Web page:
(John Wiley & Sons, 2014-09-24) Ponton, Camilo ; West, A. Joshua ; Feakins, Sarah J. ; Galy, Valier
    Rivers carry organic molecules derived from terrestrial vegetation to sedimentary deposits in lakes and oceans, storing information about past climate and erosion, as well as representing a component of the carbon cycle. It is anticipated that sourcing of organic matter may not be uniform across catchments with substantial environmental variability in topography, vegetation zones, and climate. Here we analyze plant leaf wax biomarkers in transit in the Madre de Dios River (Peru), which drains a forested catchment across 4.5 km of elevation from the tropical montane forests of the Andes down into the rainforests of Amazonia. We find that the hydrogen isotopic composition of leaf wax molecules (specifically the C28 n-alkanoic acid) carried by this tropical mountain river largely records the elevation gradient defined by the isotopic composition of precipitation, and this supports the general interpretation of these biomarkers as proxy recorders of catchment conditions. However, we also find that leaf wax isotopic composition varies with river flow regime over storm and seasonal timescales, which could in some cases be quantitatively significant relative to changes in the isotopic composition of precipitation in the past. Our results inform on the sourcing and transport of material by a major tributary of the Amazon River and contribute to the spatial interpretation of sedimentary records of past climate using the leaf wax proxy.
  • Preprint
    Dual isotope evidence for sedimentary integration of plant wax biomarkers across an Andes-Amazon elevation transect
    ( 2018-09) Feakins, Sarah J. ; Wu, Mong Sin ; Ponton, Camilo ; Galy, Valier ; West, A. Joshua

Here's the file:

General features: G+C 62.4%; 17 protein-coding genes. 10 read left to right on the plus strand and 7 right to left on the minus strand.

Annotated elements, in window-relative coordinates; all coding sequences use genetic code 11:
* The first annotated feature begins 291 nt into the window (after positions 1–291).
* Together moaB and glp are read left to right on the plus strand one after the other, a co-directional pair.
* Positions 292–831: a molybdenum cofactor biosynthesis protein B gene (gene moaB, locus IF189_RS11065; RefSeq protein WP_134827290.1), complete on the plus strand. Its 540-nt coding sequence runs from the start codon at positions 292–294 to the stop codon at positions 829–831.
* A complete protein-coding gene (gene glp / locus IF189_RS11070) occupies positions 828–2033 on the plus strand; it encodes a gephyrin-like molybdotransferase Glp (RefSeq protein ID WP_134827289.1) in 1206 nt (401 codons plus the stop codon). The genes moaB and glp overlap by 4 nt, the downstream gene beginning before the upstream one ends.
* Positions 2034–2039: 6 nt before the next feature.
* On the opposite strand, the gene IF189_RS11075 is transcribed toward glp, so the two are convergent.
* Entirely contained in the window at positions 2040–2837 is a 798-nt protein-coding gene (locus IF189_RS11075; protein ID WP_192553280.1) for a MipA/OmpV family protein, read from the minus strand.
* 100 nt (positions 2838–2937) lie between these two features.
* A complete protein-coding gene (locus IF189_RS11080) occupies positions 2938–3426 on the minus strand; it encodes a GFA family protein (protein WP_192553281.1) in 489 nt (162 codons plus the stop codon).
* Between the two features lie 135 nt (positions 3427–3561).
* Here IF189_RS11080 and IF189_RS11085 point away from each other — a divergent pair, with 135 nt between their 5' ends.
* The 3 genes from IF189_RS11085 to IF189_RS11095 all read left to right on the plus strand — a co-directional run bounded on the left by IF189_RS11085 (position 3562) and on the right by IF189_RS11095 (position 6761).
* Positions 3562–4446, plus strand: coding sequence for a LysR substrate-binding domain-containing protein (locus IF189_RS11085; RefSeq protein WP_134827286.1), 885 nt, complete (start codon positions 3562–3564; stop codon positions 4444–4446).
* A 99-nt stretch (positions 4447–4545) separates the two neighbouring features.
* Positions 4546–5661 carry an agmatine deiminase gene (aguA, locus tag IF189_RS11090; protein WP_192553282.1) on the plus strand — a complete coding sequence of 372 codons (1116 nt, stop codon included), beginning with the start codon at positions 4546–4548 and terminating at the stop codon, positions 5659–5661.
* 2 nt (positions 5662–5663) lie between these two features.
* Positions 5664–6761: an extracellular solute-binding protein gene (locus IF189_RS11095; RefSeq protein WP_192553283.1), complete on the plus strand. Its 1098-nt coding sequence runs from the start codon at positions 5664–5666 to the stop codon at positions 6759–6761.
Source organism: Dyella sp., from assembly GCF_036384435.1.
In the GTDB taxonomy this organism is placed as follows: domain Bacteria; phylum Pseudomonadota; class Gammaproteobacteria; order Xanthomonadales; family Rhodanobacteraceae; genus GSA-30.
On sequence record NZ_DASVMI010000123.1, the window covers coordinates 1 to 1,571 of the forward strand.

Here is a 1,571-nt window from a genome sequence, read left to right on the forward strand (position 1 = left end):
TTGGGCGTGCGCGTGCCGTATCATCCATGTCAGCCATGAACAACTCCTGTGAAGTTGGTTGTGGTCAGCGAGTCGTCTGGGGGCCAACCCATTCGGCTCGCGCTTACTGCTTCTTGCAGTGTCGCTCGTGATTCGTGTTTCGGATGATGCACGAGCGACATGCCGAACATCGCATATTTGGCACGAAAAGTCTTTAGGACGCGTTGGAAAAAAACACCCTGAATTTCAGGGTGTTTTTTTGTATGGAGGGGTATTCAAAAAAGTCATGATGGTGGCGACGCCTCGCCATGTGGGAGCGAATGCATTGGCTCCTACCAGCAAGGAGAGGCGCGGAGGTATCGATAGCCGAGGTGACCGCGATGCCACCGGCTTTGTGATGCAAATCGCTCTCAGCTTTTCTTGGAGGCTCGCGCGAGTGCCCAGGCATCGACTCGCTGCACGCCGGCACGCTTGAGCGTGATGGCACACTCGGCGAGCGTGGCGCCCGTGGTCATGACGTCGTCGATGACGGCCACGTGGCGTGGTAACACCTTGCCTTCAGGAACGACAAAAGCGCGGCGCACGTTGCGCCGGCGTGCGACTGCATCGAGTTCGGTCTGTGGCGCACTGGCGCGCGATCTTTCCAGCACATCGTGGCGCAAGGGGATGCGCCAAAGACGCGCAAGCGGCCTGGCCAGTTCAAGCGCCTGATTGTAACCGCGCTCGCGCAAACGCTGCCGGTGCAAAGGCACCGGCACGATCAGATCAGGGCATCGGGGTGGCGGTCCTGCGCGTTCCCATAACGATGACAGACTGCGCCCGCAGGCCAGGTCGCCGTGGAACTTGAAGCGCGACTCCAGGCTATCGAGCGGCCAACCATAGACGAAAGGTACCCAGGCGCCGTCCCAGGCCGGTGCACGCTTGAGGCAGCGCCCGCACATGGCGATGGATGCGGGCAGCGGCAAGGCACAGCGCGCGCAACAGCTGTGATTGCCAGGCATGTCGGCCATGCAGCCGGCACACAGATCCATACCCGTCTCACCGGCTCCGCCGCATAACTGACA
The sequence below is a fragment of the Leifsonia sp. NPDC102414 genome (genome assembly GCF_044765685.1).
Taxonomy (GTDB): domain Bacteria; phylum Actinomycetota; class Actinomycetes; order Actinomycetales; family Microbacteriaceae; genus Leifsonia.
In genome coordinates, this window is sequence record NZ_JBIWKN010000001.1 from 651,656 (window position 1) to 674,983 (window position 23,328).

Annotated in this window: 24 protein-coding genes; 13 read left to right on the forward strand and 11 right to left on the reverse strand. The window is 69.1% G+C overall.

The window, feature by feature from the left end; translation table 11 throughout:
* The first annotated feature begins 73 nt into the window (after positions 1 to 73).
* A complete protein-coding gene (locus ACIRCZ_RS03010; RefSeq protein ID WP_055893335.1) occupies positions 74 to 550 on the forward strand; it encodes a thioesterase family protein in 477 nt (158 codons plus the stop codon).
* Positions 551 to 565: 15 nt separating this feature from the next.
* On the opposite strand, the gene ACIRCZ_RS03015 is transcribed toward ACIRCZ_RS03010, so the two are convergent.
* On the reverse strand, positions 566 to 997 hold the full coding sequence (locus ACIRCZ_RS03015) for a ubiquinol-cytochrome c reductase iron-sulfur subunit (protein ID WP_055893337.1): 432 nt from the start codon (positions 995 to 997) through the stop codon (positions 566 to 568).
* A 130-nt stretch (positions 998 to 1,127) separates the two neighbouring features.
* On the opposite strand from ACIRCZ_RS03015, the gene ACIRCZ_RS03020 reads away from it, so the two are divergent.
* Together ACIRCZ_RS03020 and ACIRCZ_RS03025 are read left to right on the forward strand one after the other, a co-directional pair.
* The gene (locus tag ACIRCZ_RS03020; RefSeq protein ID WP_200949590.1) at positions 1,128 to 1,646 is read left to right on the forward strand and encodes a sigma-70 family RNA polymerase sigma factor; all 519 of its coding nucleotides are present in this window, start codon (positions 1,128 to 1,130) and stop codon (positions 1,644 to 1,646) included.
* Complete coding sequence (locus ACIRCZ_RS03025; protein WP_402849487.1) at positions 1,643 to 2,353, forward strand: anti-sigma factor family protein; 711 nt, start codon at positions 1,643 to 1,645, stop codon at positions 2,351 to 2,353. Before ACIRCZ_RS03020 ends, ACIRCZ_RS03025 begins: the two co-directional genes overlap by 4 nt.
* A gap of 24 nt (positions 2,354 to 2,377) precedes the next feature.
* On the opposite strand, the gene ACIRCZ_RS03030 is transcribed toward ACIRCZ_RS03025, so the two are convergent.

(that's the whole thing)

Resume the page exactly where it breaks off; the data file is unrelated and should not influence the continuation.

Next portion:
Tropical montane regions tend to have high rates of precipitation, biological production, erosion, and sediment export, which together move material off the landscape and toward sedimentary deposits downstream. Plant wax biomarkers can be used to investigate sourcing of organic matter and are often used as proxies to reconstruct past climate and environment in sedimentary deposits. To understand how plant waxes are sourced within a wet, tropical montane catchment, we measure the stable C and H isotope composition (δ13C and δD) of n-alkanes and n-alkanoic acids in soils along an elevation transect and from sediments within the Madre de Dios River network along the eastern flank of the Peruvian Andes, draining an area of 75,400 km2 and 6 km of elevation. Soils yield systematic trends in plant wax δ13C (+1.75 and +1.31‰ km−1, for the C29n-alkanes and C30n-alkanoic acids respectively in the mineral horizon) and δD values (−10 and −12‰ km−1, respectively) across a 3.5 km elevation transect, which approximates trends previously reported from canopy leaves, though we find offsets between δ13C values in plants and soils. River suspended sediments generally follow soil isotopic gradients defined by catchment elevations (δ13C: +1.03 and +0.99‰ km−1 and δD: −10 to −7‰ km−1, for the C29n-alkanes and C30n-alkanoic acids respectively) in the wet season, with a lowering in the dry season that is less well-constrained. In a few river suspended sediments, petrogenic contributions and depth-sorting influence the n-alkane δ13C signal. Our dual isotope, dual compound class and seasonal sampling approach reveals no Andean-dominance in plant wax export, and instead that the sourcing of plant waxes in this very wet, forested catchment approximates that expected for spatial integration of the upstream catchment, thus with a lowland dominance on areal basis, guiding paleoenvironmental reconstructions in tropical montane regions. The dual isotope approach provides a cross-check on the altitudinal signals and can resolve ambiguity such as might be associated with vegetation change or aridity in paleoclimate records. Further, the altitude effect encoded within plant waxes presents a novel dual-isotope biomarker approach to paleoaltimetry.